OpenJurist

252 F2d 844 Brownell v. Anzalone

252 F.2d 844

Herbert BROWNELL, Jr., Attorney General of the United States, Appellant,
v.
Dominic ANZALONE, Appellee.

No. 13522.

United States Court of Appeals District of Columbia Circuit.

Argued December 2, 1957.

Decided February 13, 1958.

Mr. John W. Kern III, Asst. U. S. Atty., with whom Messrs. Oliver Gasch, U. S. Atty., and Lewis Carroll, Asst. U. S. Atty., were on the brief, for appellant.

Mr. David Carliner, Washington, D. C., with whom Mr. Jack Wasserman, Washington, D. C., was on the brief, for appellee.

Before WILBUR K. MILLER, BAZELON and WASHINGTON, Circuit Judges.

WASHINGTON, Circuit Judge.

1

This is a deportation case. The Government appeals from an order of the District Court granting plaintiff-appellee's motion for summary judgment and declaring that he is not subject to deportation. Summary judgment was granted solely on the basis of the complaint and the answer. The Immigration and Naturalization Service file — which would have disclosed all of the administrative proceedings leading up to the final administrative finding of deportability — was not before the District Court and is not, of course, in the record in this court.

2

Taken together, the facts admitted in the complaint and answer show that appellee is a native and citizen of Italy who came to this country in August of 1922. He has maintained a residence here since that time, is married to an American citizen1 and has an American-born son. It is further admitted that on February 19, 1952, prior to the effective date of the Immigration and Nationality Act of 1952, 66 Stat. 204, 8 U.S.C.A. § 1251 et seq., a warrant of arrest for deportation was served on appellee, and that appellee was subsequently ordered deported "solely upon the ground that he entered the United States illegally in 1922." No further undisputed allegations appear. It does appear from the briefs that the charges on which appellee was found deportable were lodged against appellee in the deportation proceedings, and that those proceedings were carried on pursuant to the 1952 Act, rather than pursuant to the Immigration Act of 1917, 39 Stat. 874, under which the warrant was issued. It appears also that the charge on which the warrant was originally issued was not sustained by the Board of Immigration Appeals.

3

The District Court found as a fact, however, that appellee (1) entered the United States "as a seaman," and (2) was ordered "deported * * * upon the ground that he entered the United States without a passport and without inspection in 1922." The Government had specifically denied in its answer appellee's allegation that he had entered "as a seaman"; and it had admitted only that appellee was ordered deported because he "entered the United States illegally in 1922." We cannot discern from the record before us upon what basis the District Court determined from the pleadings that appellee was ordered deported because of entry "without a passport and without inspection."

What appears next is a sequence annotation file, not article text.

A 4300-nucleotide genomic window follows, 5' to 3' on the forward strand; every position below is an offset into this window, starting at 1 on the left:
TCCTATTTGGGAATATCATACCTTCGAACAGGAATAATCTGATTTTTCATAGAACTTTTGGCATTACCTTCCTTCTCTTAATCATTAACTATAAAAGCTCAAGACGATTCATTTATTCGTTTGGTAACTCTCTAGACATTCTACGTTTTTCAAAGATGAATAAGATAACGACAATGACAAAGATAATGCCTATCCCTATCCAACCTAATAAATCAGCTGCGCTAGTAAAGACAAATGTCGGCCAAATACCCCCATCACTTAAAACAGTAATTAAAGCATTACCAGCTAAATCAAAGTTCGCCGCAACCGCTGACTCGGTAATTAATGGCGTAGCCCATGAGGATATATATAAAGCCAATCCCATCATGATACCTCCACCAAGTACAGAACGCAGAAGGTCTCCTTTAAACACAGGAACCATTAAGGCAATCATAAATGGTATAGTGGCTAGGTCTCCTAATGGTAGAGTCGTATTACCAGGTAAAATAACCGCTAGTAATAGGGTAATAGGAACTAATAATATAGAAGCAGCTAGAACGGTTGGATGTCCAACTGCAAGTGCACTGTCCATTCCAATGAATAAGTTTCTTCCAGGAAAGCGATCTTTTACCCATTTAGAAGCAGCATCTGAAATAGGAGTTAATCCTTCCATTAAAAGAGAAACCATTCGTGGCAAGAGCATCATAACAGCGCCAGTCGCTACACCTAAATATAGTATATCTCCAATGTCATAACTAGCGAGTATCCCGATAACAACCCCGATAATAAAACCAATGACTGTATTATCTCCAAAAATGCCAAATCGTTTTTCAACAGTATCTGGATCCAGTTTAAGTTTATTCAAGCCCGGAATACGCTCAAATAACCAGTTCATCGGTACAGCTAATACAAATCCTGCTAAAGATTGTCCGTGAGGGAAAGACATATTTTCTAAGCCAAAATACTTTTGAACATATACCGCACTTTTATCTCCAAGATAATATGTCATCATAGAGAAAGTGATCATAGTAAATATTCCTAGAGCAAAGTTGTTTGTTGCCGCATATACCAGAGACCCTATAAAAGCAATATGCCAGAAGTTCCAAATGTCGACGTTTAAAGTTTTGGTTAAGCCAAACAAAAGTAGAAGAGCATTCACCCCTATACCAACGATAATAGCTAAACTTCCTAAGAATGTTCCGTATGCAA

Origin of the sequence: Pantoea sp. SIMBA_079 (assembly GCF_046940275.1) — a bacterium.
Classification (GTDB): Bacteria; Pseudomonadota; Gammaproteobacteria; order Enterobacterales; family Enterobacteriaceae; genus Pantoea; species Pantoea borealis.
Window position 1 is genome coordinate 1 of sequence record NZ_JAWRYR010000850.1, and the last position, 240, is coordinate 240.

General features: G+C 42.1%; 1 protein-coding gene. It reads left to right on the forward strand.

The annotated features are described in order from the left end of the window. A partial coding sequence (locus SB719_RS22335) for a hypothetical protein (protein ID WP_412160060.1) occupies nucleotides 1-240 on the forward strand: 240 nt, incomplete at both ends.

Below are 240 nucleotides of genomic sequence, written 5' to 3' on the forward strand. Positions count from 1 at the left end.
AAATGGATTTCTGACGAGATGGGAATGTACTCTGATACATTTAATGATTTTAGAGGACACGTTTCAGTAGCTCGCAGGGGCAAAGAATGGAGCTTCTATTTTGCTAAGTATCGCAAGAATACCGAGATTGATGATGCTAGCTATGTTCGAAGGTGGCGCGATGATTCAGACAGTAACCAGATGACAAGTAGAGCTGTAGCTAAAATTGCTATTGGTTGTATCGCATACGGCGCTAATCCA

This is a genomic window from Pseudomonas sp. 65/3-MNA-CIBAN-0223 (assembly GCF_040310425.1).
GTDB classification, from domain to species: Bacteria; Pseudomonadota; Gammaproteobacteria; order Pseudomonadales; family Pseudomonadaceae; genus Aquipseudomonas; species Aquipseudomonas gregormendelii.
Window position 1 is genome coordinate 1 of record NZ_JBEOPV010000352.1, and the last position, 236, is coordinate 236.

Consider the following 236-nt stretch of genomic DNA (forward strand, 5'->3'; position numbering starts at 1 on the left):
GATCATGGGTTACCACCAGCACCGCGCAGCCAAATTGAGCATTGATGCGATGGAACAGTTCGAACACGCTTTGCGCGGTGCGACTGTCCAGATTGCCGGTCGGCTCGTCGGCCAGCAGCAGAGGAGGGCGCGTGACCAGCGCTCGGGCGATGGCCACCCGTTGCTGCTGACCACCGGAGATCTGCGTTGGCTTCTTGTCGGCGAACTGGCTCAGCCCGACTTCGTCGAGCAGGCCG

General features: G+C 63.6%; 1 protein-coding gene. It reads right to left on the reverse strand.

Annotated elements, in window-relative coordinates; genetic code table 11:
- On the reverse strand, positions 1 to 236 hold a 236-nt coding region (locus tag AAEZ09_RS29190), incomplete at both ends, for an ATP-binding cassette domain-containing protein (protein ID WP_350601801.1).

4

It may be material in this case to determine the precise manner in which appellee entered the country, as different reasoning must be employed to determine deportability vel non, on the one hand, on the basis of a legal entry in 1922 as a seaman followed by overstaying the period of entry or, on the other hand, on the basis of an illegal entry in 1922 without documents and without inspection. Compare Immigration and Nationality Act of 1952, §§ 241(a)(2), 241(d), 405(a), 66 Stat. 204, 208, 280, 8 U.S. C.A. §§ 1251(a)(2) and 1251(d), 1101 Note, with Passport Act of 1918, 40 Stat. 559; Executive Order No. 2932, § 10(c) (1918); Immigration Act of 1917, §§ 19, 34, 39 Stat. 889, 896; and with Executive Order No. 2932, §§ 31, 34 (1918); Act of March 2, 1921, 41 Stat. 1205, 1217. The Government does not suggest that there are, in the record before us, any administratively sustained charges of acts committed by appellee, during the time he has resided here, which would warrant deportation.

5

The Government here seems to urge in its main brief not only that summary judgment was improperly granted, but that we should reverse and direct entry of judgment against the alien. Even assuming we have the power,2 we would not do so in this case. Without the administrative record, without a more complete transcript of the proceedings in the District Court, and without the benefit of the District Court's examination of the agency's findings, we could not properly take the step the Government suggests. Whether the rationale of Lehmann v. United States ex rel. Carson, 1957, 353 U.S. 685, 77 S.Ct. 1022, 1 L.Ed. 2d 1122, and Mulcahey v. Catalanotte, 1957, 353 U.S. 692, 77 S.Ct. 1025, 1 L.Ed. 2d 1127, will ultimately prove applicable here is something not now to be decided. Before we would allow imposition of so harsh a sanction as deportation — especially after 35 years of residence — we would require an unambiguous record which discloses clearly a properly supported basis for present deportation. See Rowoldt v. Perfetto, 355 U.S. 115, 78 S.Ct. 180, 2 L.Ed.2d 140.

6

Reversed and remanded for further proceedings not inconsistent herewith.

Notes:

1

The Government does not admit that the marriage is legal, but seems to admit that the wife is an American citizen

2

But cf. Fountain v. Filson, 1949, 336 U.S. 681, 69 S.Ct. 754, 93 L.Ed. 971; 6 Moore, Federal Practice par. 56.12 (1953)